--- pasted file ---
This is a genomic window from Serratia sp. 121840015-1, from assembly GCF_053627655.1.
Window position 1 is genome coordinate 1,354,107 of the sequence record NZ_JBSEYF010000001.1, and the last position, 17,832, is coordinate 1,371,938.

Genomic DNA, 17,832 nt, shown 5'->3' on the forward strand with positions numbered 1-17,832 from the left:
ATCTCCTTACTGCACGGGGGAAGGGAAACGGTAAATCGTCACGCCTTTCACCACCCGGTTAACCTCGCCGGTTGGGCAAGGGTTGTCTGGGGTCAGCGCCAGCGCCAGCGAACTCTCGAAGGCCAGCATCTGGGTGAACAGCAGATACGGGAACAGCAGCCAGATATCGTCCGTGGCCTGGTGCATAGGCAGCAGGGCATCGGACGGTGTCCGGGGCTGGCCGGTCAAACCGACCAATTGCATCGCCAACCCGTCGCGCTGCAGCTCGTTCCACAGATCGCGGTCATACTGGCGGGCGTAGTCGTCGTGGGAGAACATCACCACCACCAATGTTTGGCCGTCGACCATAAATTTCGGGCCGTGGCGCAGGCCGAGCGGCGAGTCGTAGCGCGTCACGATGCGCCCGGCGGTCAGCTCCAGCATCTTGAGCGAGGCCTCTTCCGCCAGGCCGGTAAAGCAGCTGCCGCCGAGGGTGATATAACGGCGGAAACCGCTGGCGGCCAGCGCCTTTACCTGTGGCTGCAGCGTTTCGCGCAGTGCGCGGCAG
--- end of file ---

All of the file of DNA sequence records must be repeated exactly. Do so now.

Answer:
This is a genomic window from Serratia sp. 121840015-1, from assembly GCF_053627655.1.
Window position 1 is genome coordinate 1,354,107 of the sequence record NZ_JBSEYF010000001.1, and the last position, 17,832, is coordinate 1,371,938.

Genomic DNA, 17,832 nt, shown 5'->3' on the forward strand with positions numbered 1-17,832 from the left:
ATCTCCTTACTGCACGGGGGAAGGGAAACGGTAAATCGTCACGCCTTTCACCACCCGGTTAACCTCGCCGGTTGGGCAAGGGTTGTCTGGGGTCAGCGCCAGCGCCAGCGAACTCTCGAAGGCCAGCATCTGGGTGAACAGCAGATACGGGAACAGCAGCCAGATATCGTCCGTGGCCTGGTGCATAGGCAGCAGGGCATCGGACGGTGTCCGGGGCTGGCCGGTCAAACCGACCAATTGCATCGCCAACCCGTCGCGCTGCAGCTCGTTCCACAGATCGCGGTCATACTGGCGGGCGTAGTCGTCGTGGGAGAACATCACCACCACCAATGTTTGGCCGTCGACCATAAATTTCGGGCCGTGGCGCAGGCCGAGCGGCGAGTCGTAGCGCGTCACGATGCGCCCGGCGGTCAGCTCCAGCATCTTGAGCGAGGCCTCTTCCGCCAGGCCGGTAAAGCAGCTGCCGCCGAGGGTGATATAACGGCGGAAACCGCTGGCGGCCAGCGCCTTTACCTGTGGCTGCAGCGTTTCGCGCAGTGCGCGGCAG